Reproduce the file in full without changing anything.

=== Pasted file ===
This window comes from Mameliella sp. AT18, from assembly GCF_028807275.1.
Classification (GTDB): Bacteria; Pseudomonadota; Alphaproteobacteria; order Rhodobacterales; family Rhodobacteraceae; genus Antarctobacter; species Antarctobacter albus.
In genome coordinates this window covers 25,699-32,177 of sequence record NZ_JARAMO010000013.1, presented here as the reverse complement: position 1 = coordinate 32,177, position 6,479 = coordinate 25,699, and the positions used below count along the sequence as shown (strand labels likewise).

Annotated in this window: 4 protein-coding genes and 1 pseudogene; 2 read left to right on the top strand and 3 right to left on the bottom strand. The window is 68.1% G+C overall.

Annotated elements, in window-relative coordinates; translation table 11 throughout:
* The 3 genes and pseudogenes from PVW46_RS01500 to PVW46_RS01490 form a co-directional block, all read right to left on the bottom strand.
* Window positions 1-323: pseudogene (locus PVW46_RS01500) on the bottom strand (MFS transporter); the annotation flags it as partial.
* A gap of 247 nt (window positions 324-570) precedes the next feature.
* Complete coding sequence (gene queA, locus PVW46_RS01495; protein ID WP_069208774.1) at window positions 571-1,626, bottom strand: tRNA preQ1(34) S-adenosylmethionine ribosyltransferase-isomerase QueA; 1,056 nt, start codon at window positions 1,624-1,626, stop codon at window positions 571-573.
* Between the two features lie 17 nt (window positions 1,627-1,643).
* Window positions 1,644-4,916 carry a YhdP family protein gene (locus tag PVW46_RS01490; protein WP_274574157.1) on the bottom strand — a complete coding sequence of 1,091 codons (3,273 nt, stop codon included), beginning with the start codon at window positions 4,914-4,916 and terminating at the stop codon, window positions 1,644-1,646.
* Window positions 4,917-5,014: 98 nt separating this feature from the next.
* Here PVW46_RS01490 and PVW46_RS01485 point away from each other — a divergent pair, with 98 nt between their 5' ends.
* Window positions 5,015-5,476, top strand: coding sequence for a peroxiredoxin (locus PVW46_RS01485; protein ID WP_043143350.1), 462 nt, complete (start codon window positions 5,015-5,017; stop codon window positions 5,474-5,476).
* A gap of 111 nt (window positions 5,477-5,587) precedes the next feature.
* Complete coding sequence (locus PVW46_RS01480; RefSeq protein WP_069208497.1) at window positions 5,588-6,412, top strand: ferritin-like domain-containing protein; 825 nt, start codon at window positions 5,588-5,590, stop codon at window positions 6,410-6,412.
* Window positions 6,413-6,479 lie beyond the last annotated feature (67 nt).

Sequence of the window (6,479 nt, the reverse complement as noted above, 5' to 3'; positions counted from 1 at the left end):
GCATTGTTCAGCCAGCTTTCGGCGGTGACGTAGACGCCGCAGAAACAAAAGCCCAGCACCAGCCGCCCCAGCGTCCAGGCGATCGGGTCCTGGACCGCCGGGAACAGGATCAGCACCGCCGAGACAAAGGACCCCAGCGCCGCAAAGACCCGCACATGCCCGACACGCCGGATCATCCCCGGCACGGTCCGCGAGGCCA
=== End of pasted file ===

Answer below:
This window comes from Mameliella sp. AT18, from assembly GCF_028807275.1.
Classification (GTDB): Bacteria; Pseudomonadota; Alphaproteobacteria; order Rhodobacterales; family Rhodobacteraceae; genus Antarctobacter; species Antarctobacter albus.
In genome coordinates this window covers 25,699-32,177 of sequence record NZ_JARAMO010000013.1, presented here as the reverse complement: position 1 = coordinate 32,177, position 6,479 = coordinate 25,699, and the positions used below count along the sequence as shown (strand labels likewise).

Annotated in this window: 4 protein-coding genes and 1 pseudogene; 2 read left to right on the top strand and 3 right to left on the bottom strand. The window is 68.1% G+C overall.

Annotated elements, in window-relative coordinates; translation table 11 throughout:
* The 3 genes and pseudogenes from PVW46_RS01500 to PVW46_RS01490 form a co-directional block, all read right to left on the bottom strand.
* Window positions 1-323: pseudogene (locus PVW46_RS01500) on the bottom strand (MFS transporter); the annotation flags it as partial.
* A gap of 247 nt (window positions 324-570) precedes the next feature.
* Complete coding sequence (gene queA, locus PVW46_RS01495; protein ID WP_069208774.1) at window positions 571-1,626, bottom strand: tRNA preQ1(34) S-adenosylmethionine ribosyltransferase-isomerase QueA; 1,056 nt, start codon at window positions 1,624-1,626, stop codon at window positions 571-573.
* Between the two features lie 17 nt (window positions 1,627-1,643).
* Window positions 1,644-4,916 carry a YhdP family protein gene (locus tag PVW46_RS01490; protein WP_274574157.1) on the bottom strand — a complete coding sequence of 1,091 codons (3,273 nt, stop codon included), beginning with the start codon at window positions 4,914-4,916 and terminating at the stop codon, window positions 1,644-1,646.
* Window positions 4,917-5,014: 98 nt separating this feature from the next.
* Here PVW46_RS01490 and PVW46_RS01485 point away from each other — a divergent pair, with 98 nt between their 5' ends.
* Window positions 5,015-5,476, top strand: coding sequence for a peroxiredoxin (locus PVW46_RS01485; protein ID WP_043143350.1), 462 nt, complete (start codon window positions 5,015-5,017; stop codon window positions 5,474-5,476).
* A gap of 111 nt (window positions 5,477-5,587) precedes the next feature.
* Complete coding sequence (locus PVW46_RS01480; RefSeq protein WP_069208497.1) at window positions 5,588-6,412, top strand: ferritin-like domain-containing protein; 825 nt, start codon at window positions 5,588-5,590, stop codon at window positions 6,410-6,412.
* Window positions 6,413-6,479 lie beyond the last annotated feature (67 nt).

Sequence of the window (6,479 nt, the reverse complement as noted above, 5' to 3'; positions counted from 1 at the left end):
GCATTGTTCAGCCAGCTTTCGGCGGTGACGTAGACGCCGCAGAAACAAAAGCCCAGCACCAGCCGCCCCAGCGTCCAGGCGATCGGGTCCTGGACCGCCGGGAACAGGATCAGCACCGCCGAGACAAAGGACCCCAGCGCCGCAAAGACCCGCACATGCCCGACACGCCGGATCATCCCCGGCACGGTCCGCGAGGCCA